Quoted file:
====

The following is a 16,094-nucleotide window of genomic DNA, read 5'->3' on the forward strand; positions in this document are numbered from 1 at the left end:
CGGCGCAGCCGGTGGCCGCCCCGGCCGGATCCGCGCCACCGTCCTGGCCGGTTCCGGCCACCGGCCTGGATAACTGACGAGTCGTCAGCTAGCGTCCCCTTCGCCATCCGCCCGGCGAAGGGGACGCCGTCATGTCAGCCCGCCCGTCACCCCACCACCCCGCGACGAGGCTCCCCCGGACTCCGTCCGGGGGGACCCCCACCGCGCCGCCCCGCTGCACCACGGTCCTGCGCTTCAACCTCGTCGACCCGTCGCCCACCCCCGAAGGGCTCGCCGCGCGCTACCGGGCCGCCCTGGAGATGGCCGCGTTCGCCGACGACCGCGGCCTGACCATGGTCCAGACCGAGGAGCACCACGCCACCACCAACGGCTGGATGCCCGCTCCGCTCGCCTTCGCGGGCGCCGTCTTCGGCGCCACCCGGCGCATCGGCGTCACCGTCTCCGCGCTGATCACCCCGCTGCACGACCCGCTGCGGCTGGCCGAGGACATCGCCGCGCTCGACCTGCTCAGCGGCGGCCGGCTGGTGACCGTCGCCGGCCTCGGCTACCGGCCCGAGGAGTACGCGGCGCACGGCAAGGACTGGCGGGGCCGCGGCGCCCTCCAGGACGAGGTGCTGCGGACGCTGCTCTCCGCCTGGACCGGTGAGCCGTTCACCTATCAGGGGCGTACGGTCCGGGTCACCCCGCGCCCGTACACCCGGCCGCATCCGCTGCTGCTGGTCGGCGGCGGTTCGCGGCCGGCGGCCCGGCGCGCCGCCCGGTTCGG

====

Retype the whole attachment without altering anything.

The following is a 16,094-nucleotide window of genomic DNA, read 5'->3' on the forward strand; positions in this document are numbered from 1 at the left end:
CGGCGCAGCCGGTGGCCGCCCCGGCCGGATCCGCGCCACCGTCCTGGCCGGTTCCGGCCACCGGCCTGGATAACTGACGAGTCGTCAGCTAGCGTCCCCTTCGCCATCCGCCCGGCGAAGGGGACGCCGTCATGTCAGCCCGCCCGTCACCCCACCACCCCGCGACGAGGCTCCCCCGGACTCCGTCCGGGGGGACCCCCACCGCGCCGCCCCGCTGCACCACGGTCCTGCGCTTCAACCTCGTCGACCCGTCGCCCACCCCCGAAGGGCTCGCCGCGCGCTACCGGGCCGCCCTGGAGATGGCCGCGTTCGCCGACGACCGCGGCCTGACCATGGTCCAGACCGAGGAGCACCACGCCACCACCAACGGCTGGATGCCCGCTCCGCTCGCCTTCGCGGGCGCCGTCTTCGGCGCCACCCGGCGCATCGGCGTCACCGTCTCCGCGCTGATCACCCCGCTGCACGACCCGCTGCGGCTGGCCGAGGACATCGCCGCGCTCGACCTGCTCAGCGGCGGCCGGCTGGTGACCGTCGCCGGCCTCGGCTACCGGCCCGAGGAGTACGCGGCGCACGGCAAGGACTGGCGGGGCCGCGGCGCCCTCCAGGACGAGGTGCTGCGGACGCTGCTCTCCGCCTGGACCGGTGAGCCGTTCACCTATCAGGGGCGTACGGTCCGGGTCACCCCGCGCCCGTACACCCGGCCGCATCCGCTGCTGCTGGTCGGCGGCGGTTCGCGGCCGGCGGCCCGGCGCGCCGCCCGGTTCGG